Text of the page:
"Right now is not the time to reinvent the wheel, or design an entirely new program or service. Keep it simple and continue to offer what you were already teaching except online."
Studios are closing, classes are canceled and all events are off until further notice. This means that you need to start teaching yoga online now - if you still want a paycheck this month.
Right now is not the time to reinvent the wheel, or design an entirely new program or service. Keep it simple and continue to offer what you were already teaching except online.
Try to keep as much normalcy for yourself and your students as possible during this time.
"The easiest and fastest ways are Facebook LIVE, Zoom video conferencing, and Patreon"
This is where the rubber meets the road. How do you actually get your yoga teaching online? First make a plan. What will you offer, when will you offer it, how will your students access the class and how much will you charge for it.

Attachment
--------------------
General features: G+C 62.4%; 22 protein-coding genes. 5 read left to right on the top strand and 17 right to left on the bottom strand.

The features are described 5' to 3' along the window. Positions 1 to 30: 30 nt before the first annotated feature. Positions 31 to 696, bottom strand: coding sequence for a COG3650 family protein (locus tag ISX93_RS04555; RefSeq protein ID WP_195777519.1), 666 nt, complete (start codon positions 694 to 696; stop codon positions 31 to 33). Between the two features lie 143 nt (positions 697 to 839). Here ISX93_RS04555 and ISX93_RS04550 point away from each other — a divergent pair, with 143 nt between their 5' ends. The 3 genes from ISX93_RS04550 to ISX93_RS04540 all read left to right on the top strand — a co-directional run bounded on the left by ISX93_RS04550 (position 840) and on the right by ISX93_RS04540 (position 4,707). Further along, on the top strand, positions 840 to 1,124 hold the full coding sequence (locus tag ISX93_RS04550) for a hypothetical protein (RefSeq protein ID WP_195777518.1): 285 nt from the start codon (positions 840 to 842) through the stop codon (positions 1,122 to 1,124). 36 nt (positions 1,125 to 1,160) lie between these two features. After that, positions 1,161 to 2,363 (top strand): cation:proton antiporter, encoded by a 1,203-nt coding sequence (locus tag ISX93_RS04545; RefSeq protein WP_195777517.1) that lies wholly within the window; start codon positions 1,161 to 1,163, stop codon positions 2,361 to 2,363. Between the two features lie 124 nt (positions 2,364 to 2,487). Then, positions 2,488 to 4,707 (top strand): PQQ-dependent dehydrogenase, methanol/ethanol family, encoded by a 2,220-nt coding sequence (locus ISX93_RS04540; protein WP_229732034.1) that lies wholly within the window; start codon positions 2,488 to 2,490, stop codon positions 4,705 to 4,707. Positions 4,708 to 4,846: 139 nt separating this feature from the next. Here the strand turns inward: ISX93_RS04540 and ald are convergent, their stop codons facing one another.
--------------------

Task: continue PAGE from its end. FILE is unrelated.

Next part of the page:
Yes, I do think that it is important that you continue to charge for your services. If you decide that you charge a slightly reduced rate because of the change to online, that’s up to you, but remember that these students are still paying for your time and you are providing a service for them and you should be compensated.
Once you have decided which classes you will offer and when, you will need to decide how to share this content with your students. The easiest and fastest ways are Facebook LIVE, Zoom video conferencing, Patreon, or emailing pre-recorded classes to students. Of all these options, Patreon is the only one that has collecting payment integrated into their software. But a simple way to collect payments for live streams, Zoom conferencing, or before you email content is to set up a PayPal or Stripe account and request payment before you provide the link to the class, or the recorded class.